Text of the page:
Criminal Proceeding Rights
Section 22 of the Human Rights Act 2004 says that:
- Everyone charged with a criminal offence has the right to be presumed innocent until proved guilty according to law.
- Anyone charged with a criminal offence is entitled to the following minimum guarantees, equally with everyone else:
- To be told promptly and in detal, in a language that he or she understands, about the nature and reason for the charge;
- To have adequate time and facilities to prepare his or her defence and to communicate with lawyers or advisors chosen by him or her;
- To be tried without unreasonable delay;
- To be tried in person, and to defend himself or herself personally, or through legal assistance chosen by him or her;
- To be told, if he or she does not have legal assistance, about the right to legal assistance chosen by him or her;
- To have legal assistance provided to him or her, if the interests of justice require that the assistance be provided, and to have the legal assistance provided without payment if he or she cannot afford to pay for the assistance;
- To examine prosecution witnesses, or have them examined, and to obtain the attendance and examination of witnesses on his or her behalf under the same conditions as prosecution witness;
- To have the free assistance of an interpreter if he or she cannot understand or speak the language used in court;
- Not to be compelled to testify against himself or herself or to confess guilt.
- A child who is charged with a criminal offence has the right to a procedure that takes account of the child’s age and the desirability of promoting the child’s rehabilitation.
- Anyone convicted of a criminal offence has the right to have the conviction and sentence reviewed by a higher court in accordance with law.
Note: Under the Act, all rights may be subject to reasonable limits (section 28). The nature of the right is relevant when considering what is reasonable.
This factsheet is not intended to be a substitute for legal advice.
Scope of the Right
Many of these guarantees are self-explanatory, however, one important consideration is at what stage of the process they operate. Section 22 says anyone ‘charged with a criminal offence’ can benefit from the rights it contains, which has been interpreted to mean that it applies from the time the police first indicate that charges will be laid.
The rights in criminal proceedings can apply in a number of circumstances, including:
- If a person is charged with an offence but his or her trial is delayed for far longer than usual through no fault of their own, the guarantee against ‘unreasonable delay’ might stop the trial going ahead
- If the police or other investigatory bodies have powers to compel testimony, they must exercise the powers (if possible) compatibly with the right not to be compelled to incriminate oneself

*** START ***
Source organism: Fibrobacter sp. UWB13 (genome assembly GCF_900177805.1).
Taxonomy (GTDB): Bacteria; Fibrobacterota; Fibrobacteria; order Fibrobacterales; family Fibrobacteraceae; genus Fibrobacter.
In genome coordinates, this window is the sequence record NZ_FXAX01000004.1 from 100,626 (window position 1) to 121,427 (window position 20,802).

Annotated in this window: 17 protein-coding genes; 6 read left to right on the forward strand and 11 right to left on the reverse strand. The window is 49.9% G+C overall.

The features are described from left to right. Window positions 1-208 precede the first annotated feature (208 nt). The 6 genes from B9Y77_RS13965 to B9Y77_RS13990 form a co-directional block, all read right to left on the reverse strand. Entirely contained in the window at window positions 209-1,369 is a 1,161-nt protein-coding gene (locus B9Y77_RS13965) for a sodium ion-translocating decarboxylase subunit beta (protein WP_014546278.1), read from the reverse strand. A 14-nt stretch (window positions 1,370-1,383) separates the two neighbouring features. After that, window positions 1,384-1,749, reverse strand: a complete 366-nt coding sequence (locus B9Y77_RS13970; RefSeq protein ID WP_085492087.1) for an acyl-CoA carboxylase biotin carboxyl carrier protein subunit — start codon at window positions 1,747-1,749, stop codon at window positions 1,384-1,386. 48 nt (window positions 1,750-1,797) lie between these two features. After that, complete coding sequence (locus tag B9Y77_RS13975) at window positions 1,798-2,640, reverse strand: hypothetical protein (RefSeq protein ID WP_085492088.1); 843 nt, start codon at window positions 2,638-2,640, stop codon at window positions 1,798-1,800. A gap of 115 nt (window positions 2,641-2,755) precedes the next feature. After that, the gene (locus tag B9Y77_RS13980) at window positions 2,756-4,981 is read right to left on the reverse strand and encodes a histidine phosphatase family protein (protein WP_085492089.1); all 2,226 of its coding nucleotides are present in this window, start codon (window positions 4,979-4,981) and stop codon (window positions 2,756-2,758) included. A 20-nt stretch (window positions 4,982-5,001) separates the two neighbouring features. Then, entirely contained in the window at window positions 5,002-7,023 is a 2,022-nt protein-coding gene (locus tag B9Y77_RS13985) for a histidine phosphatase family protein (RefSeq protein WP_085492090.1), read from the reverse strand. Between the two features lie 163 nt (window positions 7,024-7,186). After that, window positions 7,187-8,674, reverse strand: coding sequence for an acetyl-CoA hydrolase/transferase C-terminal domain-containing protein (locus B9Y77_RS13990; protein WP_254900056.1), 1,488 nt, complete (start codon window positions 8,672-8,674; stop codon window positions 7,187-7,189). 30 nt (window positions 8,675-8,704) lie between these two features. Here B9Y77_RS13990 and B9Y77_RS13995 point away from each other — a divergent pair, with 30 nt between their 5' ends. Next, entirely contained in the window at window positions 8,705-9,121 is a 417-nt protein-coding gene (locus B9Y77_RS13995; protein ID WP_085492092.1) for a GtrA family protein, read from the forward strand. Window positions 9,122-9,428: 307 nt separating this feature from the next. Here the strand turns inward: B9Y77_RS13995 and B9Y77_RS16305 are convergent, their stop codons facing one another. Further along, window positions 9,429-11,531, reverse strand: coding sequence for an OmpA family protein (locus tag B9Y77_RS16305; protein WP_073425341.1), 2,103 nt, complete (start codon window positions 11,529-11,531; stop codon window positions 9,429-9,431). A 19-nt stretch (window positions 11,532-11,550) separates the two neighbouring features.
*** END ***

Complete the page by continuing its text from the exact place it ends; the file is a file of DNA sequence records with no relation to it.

- A person has the right to choose a lawyer under s 22(2)(d), but this is not an absolute right, and it will be balanced against considerations such as potential delays and availability of reasonable alternatives if the person’s first choice of lawyer is unavailable. Additionally, it will not give someone the right to Legal Aid funding for an expensive private lawyer.
Examples of when this right could be relevant in practice
The actions of public authorities can both promote and limit rights. Section 22 could be engaged by activities that:
- Impact on the right to be presumed innocent (including amendments to the law relating to self-incrimination);
- Impact on the bringing of disciplinary actions;
- Impact on the treatment of children in complaint and disciplinary proceedings;
- Regulate aspects of criminal trial procedure for investigation and prosecution of offences, for example, establishing time limits on the lodging of complaints or appeals, or affects access of an accused to witnesses, information and evidence, filing and service charges;
- Establish guidelines or procedures for the provision of assistants, translators and interpreters;
- Amend any guidelines or procedures enabling the accused to represent him/herself personally or restricts the right of an accused to choose a support person or advisor of his/her choice;
- Regulate how an accused person may appear in court, for example, security measures associated with their appearance;
- Limit requirements on courts or tribunals to accord fair hearing rights for example, in relation to disclosure of evidence to an accused;
- Restrict access to information and material to be used as evidence;
- Affect the law of evidence governing examination of witnesses;
- Allow special procedures for examination of witnesses, for example, the manner in which they give evidence;
- Create or amend an offence that contains a presumption of fact or law and puts the legal or evidential burden on the accused to rebut the presumption;
- Alter the criteria or conditions under which a person may apply for or be released on bail;
- Amend or alter procedures under which a person is able to appeal against or review a decision
- Amend the eligibility criteria for legal aid;
- Affect the law regarding double jeopardy.
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